We are only 4 weeks into the brave new world and already we are seeing the first examples of politico-regulatory “Told you so” and “You couldn’t make it up”.
Liberal Democrat MEP and Economic and Monetary Affairs committee chair Sharon (Sally) Bowles has fired a salvo against the banks suggesting that their published adviser charges are a “rip off”.
In fact they are so much of a “rip off” she reckons, that the arrival of RDR has created a system so complicated for the average consumer to comprehend that the commission option would be easier to understand. As a result it is her intention to seek an EU wide cap on advice fees within current Mifid II talks.
Lloyds is charging an upfront fee starting at 2.5 per cent on the first £300,000 invested, HSBC is charging an upfront fee of £950 on assets up to £75,000, RBS is charging £500 to set up a financial plan and a fee when the client invests, which starts at 1.25 per cent for assets up to £500,000 and Nationwide is charging 3 per cent initial and 0.5 for ongoing advice.
Ms Bowes is clearly trying to help the consumer, but sadly, she is deluded and frankly a little too late.
I have become increasingly cynical about the intentions and effectiveness of politicians in any face-off with unaccountable regulators and paradoxical regulation.
RDR for better or worse is here to stay, well for a while at least, but RDR is also about free markets, and adviser charging is part of that.
Our recent survey of some 433 advisers found that advisers would be offering different charging solutions to match differentiated service propositions and some 72% would charge through the product.
Only a quarter were planning to operate an hourly rate and that averaged around £172 per hour. Half were planning to charge a percentage of the amount invested. The charges the banks intended to make, that Ms Bowles refers to, are on the high side but we have a regulator created free market in advice and to suggest a cap shows no understanding of that.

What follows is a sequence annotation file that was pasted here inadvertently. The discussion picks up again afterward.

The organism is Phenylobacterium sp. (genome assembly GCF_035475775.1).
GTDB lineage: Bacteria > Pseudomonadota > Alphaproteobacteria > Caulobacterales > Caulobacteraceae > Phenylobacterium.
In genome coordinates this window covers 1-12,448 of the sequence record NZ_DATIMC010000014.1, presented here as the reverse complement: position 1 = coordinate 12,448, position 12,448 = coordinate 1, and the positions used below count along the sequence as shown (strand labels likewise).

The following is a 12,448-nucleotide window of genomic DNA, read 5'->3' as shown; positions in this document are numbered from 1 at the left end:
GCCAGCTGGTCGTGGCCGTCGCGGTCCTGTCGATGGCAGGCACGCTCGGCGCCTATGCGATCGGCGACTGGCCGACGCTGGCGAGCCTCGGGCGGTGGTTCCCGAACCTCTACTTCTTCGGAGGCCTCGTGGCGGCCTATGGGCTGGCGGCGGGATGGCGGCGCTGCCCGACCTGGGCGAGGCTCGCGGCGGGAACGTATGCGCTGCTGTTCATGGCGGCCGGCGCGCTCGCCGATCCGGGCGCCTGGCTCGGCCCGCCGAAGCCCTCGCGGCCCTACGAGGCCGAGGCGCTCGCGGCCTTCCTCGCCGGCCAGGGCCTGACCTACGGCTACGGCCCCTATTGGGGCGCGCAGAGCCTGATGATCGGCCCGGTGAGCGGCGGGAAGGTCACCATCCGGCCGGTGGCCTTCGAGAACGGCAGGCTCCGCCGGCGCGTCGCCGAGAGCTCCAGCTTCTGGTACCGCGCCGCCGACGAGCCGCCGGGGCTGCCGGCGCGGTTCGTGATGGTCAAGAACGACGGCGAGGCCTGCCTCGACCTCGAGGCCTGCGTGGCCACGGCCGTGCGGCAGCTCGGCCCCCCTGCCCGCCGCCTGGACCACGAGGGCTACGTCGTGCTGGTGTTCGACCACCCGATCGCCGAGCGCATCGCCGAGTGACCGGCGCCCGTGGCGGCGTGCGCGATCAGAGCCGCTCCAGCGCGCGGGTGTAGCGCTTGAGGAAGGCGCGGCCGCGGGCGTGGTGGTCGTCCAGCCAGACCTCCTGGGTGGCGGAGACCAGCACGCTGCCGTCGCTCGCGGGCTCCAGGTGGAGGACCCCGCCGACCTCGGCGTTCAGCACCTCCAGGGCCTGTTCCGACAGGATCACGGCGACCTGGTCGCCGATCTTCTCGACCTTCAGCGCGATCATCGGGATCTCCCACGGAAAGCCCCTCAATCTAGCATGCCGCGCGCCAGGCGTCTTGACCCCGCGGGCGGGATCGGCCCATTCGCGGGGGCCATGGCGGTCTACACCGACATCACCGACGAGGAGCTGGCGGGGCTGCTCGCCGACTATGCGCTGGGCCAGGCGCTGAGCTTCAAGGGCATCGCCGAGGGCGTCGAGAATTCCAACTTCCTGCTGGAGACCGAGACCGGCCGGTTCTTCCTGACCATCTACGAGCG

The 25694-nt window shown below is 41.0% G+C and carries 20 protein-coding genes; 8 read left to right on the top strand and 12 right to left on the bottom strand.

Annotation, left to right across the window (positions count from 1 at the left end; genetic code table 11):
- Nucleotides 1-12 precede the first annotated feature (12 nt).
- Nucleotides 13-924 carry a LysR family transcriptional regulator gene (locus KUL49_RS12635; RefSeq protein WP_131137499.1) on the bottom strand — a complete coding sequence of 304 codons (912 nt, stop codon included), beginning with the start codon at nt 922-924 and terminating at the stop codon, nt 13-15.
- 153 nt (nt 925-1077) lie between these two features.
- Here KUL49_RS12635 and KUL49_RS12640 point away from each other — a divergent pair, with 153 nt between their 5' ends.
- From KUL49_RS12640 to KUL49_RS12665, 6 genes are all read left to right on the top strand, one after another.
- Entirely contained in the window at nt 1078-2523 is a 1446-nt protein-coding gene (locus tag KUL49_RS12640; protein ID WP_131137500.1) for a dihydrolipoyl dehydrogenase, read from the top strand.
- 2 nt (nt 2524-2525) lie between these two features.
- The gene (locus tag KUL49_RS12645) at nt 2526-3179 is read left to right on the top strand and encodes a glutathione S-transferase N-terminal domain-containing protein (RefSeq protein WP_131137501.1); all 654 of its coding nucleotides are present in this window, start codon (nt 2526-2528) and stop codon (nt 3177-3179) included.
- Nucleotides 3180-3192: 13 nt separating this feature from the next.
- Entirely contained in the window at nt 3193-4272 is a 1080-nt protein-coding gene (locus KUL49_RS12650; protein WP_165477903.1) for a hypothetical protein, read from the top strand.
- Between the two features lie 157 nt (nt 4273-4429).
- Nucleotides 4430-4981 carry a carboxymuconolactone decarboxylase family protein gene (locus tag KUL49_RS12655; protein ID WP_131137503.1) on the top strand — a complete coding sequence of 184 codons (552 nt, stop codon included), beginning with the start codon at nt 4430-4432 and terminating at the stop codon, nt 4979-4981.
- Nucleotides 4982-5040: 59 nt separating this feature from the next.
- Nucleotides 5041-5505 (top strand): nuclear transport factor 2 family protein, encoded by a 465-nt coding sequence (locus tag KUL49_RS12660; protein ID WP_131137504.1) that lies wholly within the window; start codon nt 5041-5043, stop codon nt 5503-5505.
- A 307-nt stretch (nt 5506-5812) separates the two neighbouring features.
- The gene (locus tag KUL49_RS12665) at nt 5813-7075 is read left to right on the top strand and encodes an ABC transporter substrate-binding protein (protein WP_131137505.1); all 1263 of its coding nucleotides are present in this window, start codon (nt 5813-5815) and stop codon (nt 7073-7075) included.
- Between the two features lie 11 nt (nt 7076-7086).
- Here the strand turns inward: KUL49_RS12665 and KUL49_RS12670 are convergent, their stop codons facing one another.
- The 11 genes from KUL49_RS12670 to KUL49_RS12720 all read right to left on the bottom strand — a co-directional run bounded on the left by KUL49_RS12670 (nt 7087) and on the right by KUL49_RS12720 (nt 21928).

Compared to the banks, adviser charges of this level, if sustainable would mean that only the brain dead would consider going to a bank for financial advice.
Also, you cannot apply a cap to the amount a firm charges without at the very least capping the costs that a firm incurs in satisfying uncontrolled and increasing costs placed upon it by regulation. And that would never happen.
Politicians and regulators seem to assume most if not all consumers are stupid, and in-keeping with so much of todays nanny state thinking, must be protected from themselves. Financial advice costs, it is up to the consumer to decide how much is reasonable, is access to it convenient, is the advice suitable and understandable and how well qualified and for what is the adviser?
Ms Bowles is quoted as saying that “If the RDR does nothing to stop some high street banks from “ripping investors off” with astronomical advice charges then something has to be done”. Consumers are “not a cash cow to milk to pay the fines and compensation that banks have had to pay for other inappropriate charges and behaviour”.
She may have a point but she is wrong when she says “Many professionals base charges on an hourly basis and if the initial advice is not worth the money you can take your business elsewhere.” This is akin to going to a restaurant, eating the meal then saying you will not pay as you did not like it.
So Ms Bowles, welcome to the world of the fee based advice. You are right, commission is easier to understand for the average consumer, particulary those who do not want to pay for advice if they do not like it and want a “get out of jail free, take your business elsewhere, card” to justify their not paying.
As Sally Bowles sang,
“What could permitting some prophet of doom, to wipe every smile away.
Life is a cabaret, old chum, so come to the cabaret”